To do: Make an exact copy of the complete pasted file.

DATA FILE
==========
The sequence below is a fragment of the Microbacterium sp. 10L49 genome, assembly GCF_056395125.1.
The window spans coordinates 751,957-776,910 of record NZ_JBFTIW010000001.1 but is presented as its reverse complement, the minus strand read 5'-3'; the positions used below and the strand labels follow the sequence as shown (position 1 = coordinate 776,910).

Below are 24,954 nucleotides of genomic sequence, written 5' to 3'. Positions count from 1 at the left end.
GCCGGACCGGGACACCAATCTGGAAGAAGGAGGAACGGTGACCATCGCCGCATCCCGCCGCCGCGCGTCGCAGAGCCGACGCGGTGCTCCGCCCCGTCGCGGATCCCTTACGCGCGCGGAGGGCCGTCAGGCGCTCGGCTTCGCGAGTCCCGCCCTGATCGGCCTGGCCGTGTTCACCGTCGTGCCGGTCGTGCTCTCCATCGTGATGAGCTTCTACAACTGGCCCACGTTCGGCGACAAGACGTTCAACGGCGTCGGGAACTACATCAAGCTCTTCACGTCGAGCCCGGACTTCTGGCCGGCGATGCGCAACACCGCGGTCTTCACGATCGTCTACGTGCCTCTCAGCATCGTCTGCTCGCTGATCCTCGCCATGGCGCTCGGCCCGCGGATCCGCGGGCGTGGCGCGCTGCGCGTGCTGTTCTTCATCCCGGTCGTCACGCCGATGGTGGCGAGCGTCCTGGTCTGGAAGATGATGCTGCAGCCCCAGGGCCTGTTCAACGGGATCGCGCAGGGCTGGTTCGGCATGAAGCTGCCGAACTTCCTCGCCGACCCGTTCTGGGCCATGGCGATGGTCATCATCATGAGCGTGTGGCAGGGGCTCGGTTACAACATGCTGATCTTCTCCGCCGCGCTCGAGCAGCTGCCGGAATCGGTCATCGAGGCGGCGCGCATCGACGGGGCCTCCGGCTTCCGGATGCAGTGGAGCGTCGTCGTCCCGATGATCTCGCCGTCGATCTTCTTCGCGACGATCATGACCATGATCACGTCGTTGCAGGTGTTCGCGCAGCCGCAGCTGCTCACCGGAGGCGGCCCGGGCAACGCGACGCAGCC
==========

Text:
The sequence below is a fragment of the Microbacterium sp. 10L49 genome, assembly GCF_056395125.1.
The window spans coordinates 751,957-776,910 of record NZ_JBFTIW010000001.1 but is presented as its reverse complement, the minus strand read 5'-3'; the positions used below and the strand labels follow the sequence as shown (position 1 = coordinate 776,910).

Below are 24,954 nucleotides of genomic sequence, written 5' to 3'. Positions count from 1 at the left end.
GCCGGACCGGGACACCAATCTGGAAGAAGGAGGAACGGTGACCATCGCCGCATCCCGCCGCCGCGCGTCGCAGAGCCGACGCGGTGCTCCGCCCCGTCGCGGATCCCTTACGCGCGCGGAGGGCCGTCAGGCGCTCGGCTTCGCGAGTCCCGCCCTGATCGGCCTGGCCGTGTTCACCGTCGTGCCGGTCGTGCTCTCCATCGTGATGAGCTTCTACAACTGGCCCACGTTCGGCGACAAGACGTTCAACGGCGTCGGGAACTACATCAAGCTCTTCACGTCGAGCCCGGACTTCTGGCCGGCGATGCGCAACACCGCGGTCTTCACGATCGTCTACGTGCCTCTCAGCATCGTCTGCTCGCTGATCCTCGCCATGGCGCTCGGCCCGCGGATCCGCGGGCGTGGCGCGCTGCGCGTGCTGTTCTTCATCCCGGTCGTCACGCCGATGGTGGCGAGCGTCCTGGTCTGGAAGATGATGCTGCAGCCCCAGGGCCTGTTCAACGGGATCGCGCAGGGCTGGTTCGGCATGAAGCTGCCGAACTTCCTCGCCGACCCGTTCTGGGCCATGGCGATGGTCATCATCATGAGCGTGTGGCAGGGGCTCGGTTACAACATGCTGATCTTCTCCGCCGCGCTCGAGCAGCTGCCGGAATCGGTCATCGAGGCGGCGCGCATCGACGGGGCCTCCGGCTTCCGGATGCAGTGGAGCGTCGTCGTCCCGATGATCTCGCCGTCGATCTTCTTCGCGACGATCATGACCATGATCACGTCGTTGCAGGTGTTCGCGCAGCCGCAGCTGCTCACCGGAGGCGGCCCGGGCAACGCGACGCAGCC